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The Structure of the Psalms

A 3000-year general history on the Book of Psalms numbering and divisional systems.

The structural development of the Book of Psalms has an interesting and complex history.

The results are the examination of documents spanning a 3000 year time period. The reader will be journeying through Hebrew, Greek, Syriac, Latin and English texts. Don’t worry. You don’t need to know the languages itself to join in this expedition. This work is designed for both the researcher and the passionate lay reader. Many pictures will be provided that will assist. One can marvel at the beauty of the handwritten text without understanding it.

The findings show that the Psalms began as an unordered list with no assigned numbers. The arrival of the Greek translation called the Septuagint brought about a numbering scheme for the Book of Psalms. The Septuagint also limited to the Book of Psalms to 151 poems, though this was not adhered to by other traditions which went up to 155. Verses were not introduced until much later. Verses were covered in a previous article titled, A History of Chapters and Verses in the Hebrew Bible.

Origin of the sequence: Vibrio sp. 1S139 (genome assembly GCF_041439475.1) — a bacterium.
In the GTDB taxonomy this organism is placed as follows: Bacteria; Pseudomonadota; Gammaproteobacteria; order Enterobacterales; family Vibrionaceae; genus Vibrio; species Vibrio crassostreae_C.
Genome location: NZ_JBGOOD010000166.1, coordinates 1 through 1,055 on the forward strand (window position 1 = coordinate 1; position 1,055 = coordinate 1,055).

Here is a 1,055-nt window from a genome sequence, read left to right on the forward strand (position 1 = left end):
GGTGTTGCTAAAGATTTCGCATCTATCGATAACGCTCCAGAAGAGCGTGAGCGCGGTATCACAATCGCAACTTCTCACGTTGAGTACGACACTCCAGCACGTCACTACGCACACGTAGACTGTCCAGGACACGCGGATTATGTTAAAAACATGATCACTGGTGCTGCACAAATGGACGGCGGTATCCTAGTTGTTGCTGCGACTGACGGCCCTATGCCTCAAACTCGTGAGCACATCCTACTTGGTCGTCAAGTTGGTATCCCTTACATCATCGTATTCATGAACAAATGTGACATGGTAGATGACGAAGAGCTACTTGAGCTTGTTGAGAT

As demonstrated by the Dead Sea Scrolls, the order of the poems in the Book of Psalms was not established in the early centuries. This happened after the widespread acceptance of the Septuagint later on.

The Septuagint assignments of numbers and order were assumed by the Latin translators, which in turn had an influence on the English Bible tradition.

The headers introducing most of the Psalms are the most controversial and misunderstood. In regards to the headers only, we are not so sure today on the meaning behind the original Hebrew or even the Greek translation. This has led to a multitude of interpretations even within the English Bible translation tradition.

These are mere generalities and the readers of this blog prefer details and substantiation. The following is how the above conclusions were arrived at.

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